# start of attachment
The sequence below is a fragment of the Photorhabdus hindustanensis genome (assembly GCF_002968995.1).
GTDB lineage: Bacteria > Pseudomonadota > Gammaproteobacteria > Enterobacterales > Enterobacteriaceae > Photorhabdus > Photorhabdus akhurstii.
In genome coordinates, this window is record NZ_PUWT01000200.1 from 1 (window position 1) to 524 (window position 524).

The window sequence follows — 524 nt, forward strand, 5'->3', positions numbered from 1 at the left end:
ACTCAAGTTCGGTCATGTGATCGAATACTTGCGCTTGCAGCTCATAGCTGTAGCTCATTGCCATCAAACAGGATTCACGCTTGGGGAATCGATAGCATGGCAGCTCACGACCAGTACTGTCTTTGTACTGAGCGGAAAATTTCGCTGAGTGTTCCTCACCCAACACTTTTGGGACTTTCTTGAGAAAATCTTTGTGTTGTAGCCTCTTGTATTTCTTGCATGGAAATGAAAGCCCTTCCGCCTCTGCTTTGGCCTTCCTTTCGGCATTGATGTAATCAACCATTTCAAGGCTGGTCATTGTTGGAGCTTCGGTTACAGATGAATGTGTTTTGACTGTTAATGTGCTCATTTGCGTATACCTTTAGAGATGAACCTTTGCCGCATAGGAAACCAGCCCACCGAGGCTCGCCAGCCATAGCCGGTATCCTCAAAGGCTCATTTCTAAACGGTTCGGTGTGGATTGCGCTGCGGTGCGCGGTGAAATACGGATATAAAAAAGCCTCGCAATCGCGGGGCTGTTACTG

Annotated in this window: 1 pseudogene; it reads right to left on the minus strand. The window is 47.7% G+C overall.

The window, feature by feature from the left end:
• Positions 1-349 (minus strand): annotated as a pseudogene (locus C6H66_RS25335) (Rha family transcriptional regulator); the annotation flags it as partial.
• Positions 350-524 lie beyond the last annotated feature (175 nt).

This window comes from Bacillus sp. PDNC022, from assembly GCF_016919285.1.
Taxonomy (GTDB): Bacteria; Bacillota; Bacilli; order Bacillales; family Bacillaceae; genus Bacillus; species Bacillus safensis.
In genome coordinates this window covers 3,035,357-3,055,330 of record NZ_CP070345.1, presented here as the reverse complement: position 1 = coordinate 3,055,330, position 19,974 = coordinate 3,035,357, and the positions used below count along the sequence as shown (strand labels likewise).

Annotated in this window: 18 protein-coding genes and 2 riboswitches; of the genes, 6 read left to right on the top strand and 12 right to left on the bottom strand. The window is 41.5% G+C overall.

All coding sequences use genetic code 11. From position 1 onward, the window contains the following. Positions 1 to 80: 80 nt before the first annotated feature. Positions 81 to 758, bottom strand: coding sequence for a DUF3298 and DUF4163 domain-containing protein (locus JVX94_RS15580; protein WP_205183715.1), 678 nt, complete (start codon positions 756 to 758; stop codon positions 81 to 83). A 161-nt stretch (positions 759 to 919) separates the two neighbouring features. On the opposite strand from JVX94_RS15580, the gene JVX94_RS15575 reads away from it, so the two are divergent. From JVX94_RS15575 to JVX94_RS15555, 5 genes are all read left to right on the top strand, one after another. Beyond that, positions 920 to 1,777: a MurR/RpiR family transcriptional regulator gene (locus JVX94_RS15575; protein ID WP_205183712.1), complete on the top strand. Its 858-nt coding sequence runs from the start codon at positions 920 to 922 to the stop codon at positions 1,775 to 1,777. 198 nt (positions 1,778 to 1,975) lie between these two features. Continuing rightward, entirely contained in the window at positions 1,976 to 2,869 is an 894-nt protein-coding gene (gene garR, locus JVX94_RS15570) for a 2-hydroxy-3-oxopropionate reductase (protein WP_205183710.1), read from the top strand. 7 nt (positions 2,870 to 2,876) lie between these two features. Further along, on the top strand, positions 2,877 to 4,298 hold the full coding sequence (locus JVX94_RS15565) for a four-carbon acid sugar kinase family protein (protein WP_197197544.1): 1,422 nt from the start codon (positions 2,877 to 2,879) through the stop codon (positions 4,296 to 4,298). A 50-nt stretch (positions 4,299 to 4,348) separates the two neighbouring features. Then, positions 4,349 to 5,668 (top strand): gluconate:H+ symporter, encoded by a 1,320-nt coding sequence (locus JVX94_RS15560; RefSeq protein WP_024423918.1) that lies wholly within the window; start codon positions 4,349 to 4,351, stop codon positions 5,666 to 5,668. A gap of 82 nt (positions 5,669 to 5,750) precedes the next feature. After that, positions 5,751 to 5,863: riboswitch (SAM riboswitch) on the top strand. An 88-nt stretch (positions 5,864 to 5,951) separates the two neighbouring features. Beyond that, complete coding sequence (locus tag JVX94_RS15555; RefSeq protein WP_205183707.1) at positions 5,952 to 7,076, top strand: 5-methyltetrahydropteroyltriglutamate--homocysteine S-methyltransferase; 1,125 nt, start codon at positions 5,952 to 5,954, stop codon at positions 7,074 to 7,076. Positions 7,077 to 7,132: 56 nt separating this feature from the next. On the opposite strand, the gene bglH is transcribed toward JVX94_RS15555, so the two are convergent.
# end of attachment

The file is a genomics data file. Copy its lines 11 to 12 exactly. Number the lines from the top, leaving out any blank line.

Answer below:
Taxonomy (GTDB): Bacteria; Bacillota; Bacilli; order Bacillales; family Bacillaceae; genus Bacillus; species Bacillus safensis.
In genome coordinates this window covers 3,035,357-3,055,330 of record NZ_CP070345.1, presented here as the reverse complement: position 1 = coordinate 3,055,330, position 19,974 = coordinate 3,035,357, and the positions used below count along the sequence as shown (strand labels likewise).